Premnath Dolawatte is straight-forward in his approach and is determined to do his duty by his country. He is a risk taker, who does not hesitate to represent those who he feels need his assistance. Premnath Dolawatte came into the limelight in the recent years due to his legal representation and vocal support to those who lost power in the previous Government. He was not benefited from them during their time in power and his association with the Rajapaksa family began only after 2015. He works according to his conscience and in his own words, is controversial. He strongly believes that respect cannot be bought but in fact, has to be earned.
By Udeshi Amarasinghe. Assisted by Gayathri Kothalawala Photography Mahesh Bandara and Menaka Aravinda
Who is Premnath Dolawatte? I am hardworking and will give my fullest to any task that I undertake. At the same time, I believe in the good of people and team work. I never hesitate to take advice from others. It is fulfilling to help people. While I am very flexible and simple in my approach, I always stand for what I believe in.
You came into the public eye in the recent years, when you decided to represent the Rajapaksa family and Joint Opposition who were considered defeated and many were staying away from them. What can you tell us about this? I am not scared or worried about whom I take as my clients. Most people hesitate on this aspect. But I do not understand why?
President Mahinda Rajapaksa, had the will to end the war. As a grateful citizen, I had a duty to represent him. I was saddened by his defeat and many people who had benefited from him, stayed away.
My rationale is that the Rajapaksa family had served the nation for a long time. They ended the 30-year conflict that devastated our country.
During my schooling days at D S Senanayake College, my parents were always worried until I came home. They prayed to all the gods in the world. For those who served in the Armed Forces, their families prayed for their sons and daughters. There was always a question of whether a person who goes to work in the morning would come back in the evening. It was the same situation for every family in the country at that time. Now the period of pain and tears is over.
It is the people who do not have power who need our help. I decided to represent the former President, which I felt was an exciting challenge and I enjoyed the work that we did. There was a team of lawyers to represent President Mahinda Rajapaksa and the Joint Opposition, that included namely Mr Gamini Marapane PC, Mr Jayantha Weerasinghe PC, Mr Ali Sabri PC, Mr Kalinga Indratissa PC, Mr Sampath Mendis and many others.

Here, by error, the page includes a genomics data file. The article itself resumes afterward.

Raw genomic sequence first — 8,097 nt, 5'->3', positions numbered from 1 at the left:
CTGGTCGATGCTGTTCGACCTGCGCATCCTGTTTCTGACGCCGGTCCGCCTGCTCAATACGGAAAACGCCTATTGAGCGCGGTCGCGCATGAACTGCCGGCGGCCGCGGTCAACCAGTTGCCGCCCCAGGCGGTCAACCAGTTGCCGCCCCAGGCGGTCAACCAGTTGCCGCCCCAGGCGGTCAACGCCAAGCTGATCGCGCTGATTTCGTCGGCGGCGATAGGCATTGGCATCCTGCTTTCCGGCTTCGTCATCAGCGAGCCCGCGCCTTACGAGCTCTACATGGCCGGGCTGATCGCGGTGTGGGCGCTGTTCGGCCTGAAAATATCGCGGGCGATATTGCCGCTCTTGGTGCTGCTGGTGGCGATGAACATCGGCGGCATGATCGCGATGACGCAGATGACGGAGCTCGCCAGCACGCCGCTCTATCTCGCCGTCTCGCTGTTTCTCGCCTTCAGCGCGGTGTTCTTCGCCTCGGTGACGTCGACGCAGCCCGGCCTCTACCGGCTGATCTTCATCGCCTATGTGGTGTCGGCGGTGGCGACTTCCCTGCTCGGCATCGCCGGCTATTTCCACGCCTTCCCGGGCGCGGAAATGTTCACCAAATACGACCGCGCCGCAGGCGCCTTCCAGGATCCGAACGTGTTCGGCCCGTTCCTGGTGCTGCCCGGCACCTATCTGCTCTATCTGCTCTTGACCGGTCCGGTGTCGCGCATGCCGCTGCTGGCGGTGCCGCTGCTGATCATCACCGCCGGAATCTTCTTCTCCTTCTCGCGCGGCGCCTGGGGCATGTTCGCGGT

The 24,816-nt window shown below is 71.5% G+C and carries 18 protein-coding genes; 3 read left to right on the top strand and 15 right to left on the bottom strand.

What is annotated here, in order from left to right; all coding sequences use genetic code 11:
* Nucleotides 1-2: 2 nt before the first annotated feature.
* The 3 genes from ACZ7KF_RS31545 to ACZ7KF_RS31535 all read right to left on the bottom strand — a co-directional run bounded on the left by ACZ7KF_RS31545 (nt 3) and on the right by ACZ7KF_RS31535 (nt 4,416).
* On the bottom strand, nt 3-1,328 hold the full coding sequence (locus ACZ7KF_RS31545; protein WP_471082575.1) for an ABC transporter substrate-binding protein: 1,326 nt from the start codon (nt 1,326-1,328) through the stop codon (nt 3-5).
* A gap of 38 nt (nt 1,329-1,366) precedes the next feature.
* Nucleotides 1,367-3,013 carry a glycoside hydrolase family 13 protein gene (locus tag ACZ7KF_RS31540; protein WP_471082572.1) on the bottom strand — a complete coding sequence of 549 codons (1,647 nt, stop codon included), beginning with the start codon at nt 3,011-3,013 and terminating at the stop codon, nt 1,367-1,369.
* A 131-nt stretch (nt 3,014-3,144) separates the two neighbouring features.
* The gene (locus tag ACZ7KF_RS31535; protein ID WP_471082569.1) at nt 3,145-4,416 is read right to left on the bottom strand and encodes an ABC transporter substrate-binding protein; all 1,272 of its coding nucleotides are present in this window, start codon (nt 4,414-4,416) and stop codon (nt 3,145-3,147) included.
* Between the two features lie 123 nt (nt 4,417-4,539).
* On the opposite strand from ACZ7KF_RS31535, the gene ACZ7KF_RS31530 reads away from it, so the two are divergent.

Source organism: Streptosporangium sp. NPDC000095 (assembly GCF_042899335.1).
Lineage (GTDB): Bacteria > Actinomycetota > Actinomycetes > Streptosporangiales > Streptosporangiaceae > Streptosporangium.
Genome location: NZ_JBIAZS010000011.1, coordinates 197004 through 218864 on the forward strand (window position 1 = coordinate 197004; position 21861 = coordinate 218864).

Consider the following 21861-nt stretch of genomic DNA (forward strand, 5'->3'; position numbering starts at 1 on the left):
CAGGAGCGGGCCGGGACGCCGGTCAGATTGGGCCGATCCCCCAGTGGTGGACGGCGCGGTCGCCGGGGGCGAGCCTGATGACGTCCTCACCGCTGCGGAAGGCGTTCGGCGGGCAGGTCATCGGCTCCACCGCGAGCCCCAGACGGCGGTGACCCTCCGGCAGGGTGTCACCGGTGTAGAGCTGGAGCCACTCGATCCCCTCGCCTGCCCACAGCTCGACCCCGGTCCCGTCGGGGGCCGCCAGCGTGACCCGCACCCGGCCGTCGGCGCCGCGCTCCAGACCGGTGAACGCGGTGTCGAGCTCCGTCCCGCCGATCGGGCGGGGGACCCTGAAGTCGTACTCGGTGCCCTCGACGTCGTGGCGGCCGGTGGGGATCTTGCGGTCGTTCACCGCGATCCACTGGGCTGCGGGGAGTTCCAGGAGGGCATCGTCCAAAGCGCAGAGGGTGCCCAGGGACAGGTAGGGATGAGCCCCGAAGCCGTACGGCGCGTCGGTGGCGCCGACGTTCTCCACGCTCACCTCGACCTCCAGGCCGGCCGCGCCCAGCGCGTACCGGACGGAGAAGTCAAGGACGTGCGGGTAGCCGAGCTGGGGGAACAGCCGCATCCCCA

Many Sri Lankans were reluctant or hesitant to rise against a newly appointed Government. There were great expectations from the present Government as they had made many promises. They were also protected by the international community.
President Mahinda Rajapaksa, Had The Will To End The War. As A Grateful Citizen, I Had A Duty To Represent Him.
It is understandable as to why many people do not want to come forward to give statements against the Government. Other than the legal representation there was a need to dispute incorrect statements made by third parties against them. I fulfilled that vacuum, too. When the former President, his family and also the members of the Joint Opposition were being accused, I had to give the correct information to the public. Thereafter, the media automatically started speaking to me to know the progress or situation. That is how it really started.
I will represent anyone who is in difficulty. It is a constitutional as well as my moral duty to my country, as a Sri Lankan.
It is only after 2015 that you started representing the Rajapaksa family. What can you tell us about this? There were many who advised me against representing the Rajapaksa family, and questioned me as to why I was supporting them. At the same time there were Sri Lankans who appreciated my efforts and said that I was doing a good job. That is the strength I have.
The very question posed at me is “You did not benefit from them, so why are you getting involved?” My seniors too told me that there were so many people who had benefited from the previous Government and none of them were coming forward to help. But I was taking the risk to defend the former President, his family and members of the Joint Opposition. I have courage and I have great respect for President Mahinda Rajapaksa for what he has done for this country.
My thinking is that a lawyer is a person who should protect the rights of his client irrespective of whom he or she is. President Mahinda Rajapaksa was defeated. Therefore, I made the decision to represent him and I had the courage to do so.
Some professionals told me that my approach was risky and to take care but the public was with me. They always say that I am doing something that they cannot do because I am a lawyer. This is the strength that keeps me going; knowing that my work is appreciated.
I Always Work According To My Conscience… It Has Been Three Years Since This Struggle Started And I Have Not Lost Anything But Gained In Terms Of Experience And Opportunity As A Lawyer. Any Resistance Is Only Natural, A Given, I Have To Deal With.